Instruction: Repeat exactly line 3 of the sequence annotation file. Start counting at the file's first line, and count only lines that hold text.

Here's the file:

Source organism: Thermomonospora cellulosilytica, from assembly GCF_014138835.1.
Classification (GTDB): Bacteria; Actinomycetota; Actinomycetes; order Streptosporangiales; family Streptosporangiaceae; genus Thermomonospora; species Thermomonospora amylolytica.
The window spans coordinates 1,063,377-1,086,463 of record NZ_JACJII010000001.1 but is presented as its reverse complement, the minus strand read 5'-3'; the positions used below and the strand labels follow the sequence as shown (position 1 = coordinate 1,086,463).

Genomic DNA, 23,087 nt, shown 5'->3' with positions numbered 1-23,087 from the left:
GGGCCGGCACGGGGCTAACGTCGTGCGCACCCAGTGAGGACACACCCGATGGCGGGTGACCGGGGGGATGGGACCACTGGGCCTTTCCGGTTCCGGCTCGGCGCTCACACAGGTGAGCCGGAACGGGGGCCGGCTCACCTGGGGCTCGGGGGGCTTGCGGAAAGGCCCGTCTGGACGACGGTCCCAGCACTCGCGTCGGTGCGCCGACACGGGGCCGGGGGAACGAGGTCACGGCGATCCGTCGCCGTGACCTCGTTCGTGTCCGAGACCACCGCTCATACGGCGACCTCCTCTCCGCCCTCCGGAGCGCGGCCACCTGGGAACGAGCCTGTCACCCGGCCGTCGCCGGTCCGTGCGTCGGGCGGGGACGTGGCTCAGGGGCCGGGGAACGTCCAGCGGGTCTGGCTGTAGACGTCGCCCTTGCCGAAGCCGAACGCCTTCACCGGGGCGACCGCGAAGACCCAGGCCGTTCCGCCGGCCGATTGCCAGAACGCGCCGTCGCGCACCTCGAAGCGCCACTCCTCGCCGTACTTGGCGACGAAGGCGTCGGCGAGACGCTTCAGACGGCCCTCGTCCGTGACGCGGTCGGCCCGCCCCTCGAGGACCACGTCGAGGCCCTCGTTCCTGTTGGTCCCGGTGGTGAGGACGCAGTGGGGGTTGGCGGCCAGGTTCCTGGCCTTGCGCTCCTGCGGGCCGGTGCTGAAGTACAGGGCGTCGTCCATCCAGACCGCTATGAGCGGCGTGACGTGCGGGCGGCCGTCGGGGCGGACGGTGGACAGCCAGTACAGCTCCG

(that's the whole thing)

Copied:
The window spans coordinates 1,063,377-1,086,463 of record NZ_JACJII010000001.1 but is presented as its reverse complement, the minus strand read 5'-3'; the positions used below and the strand labels follow the sequence as shown (position 1 = coordinate 1,086,463).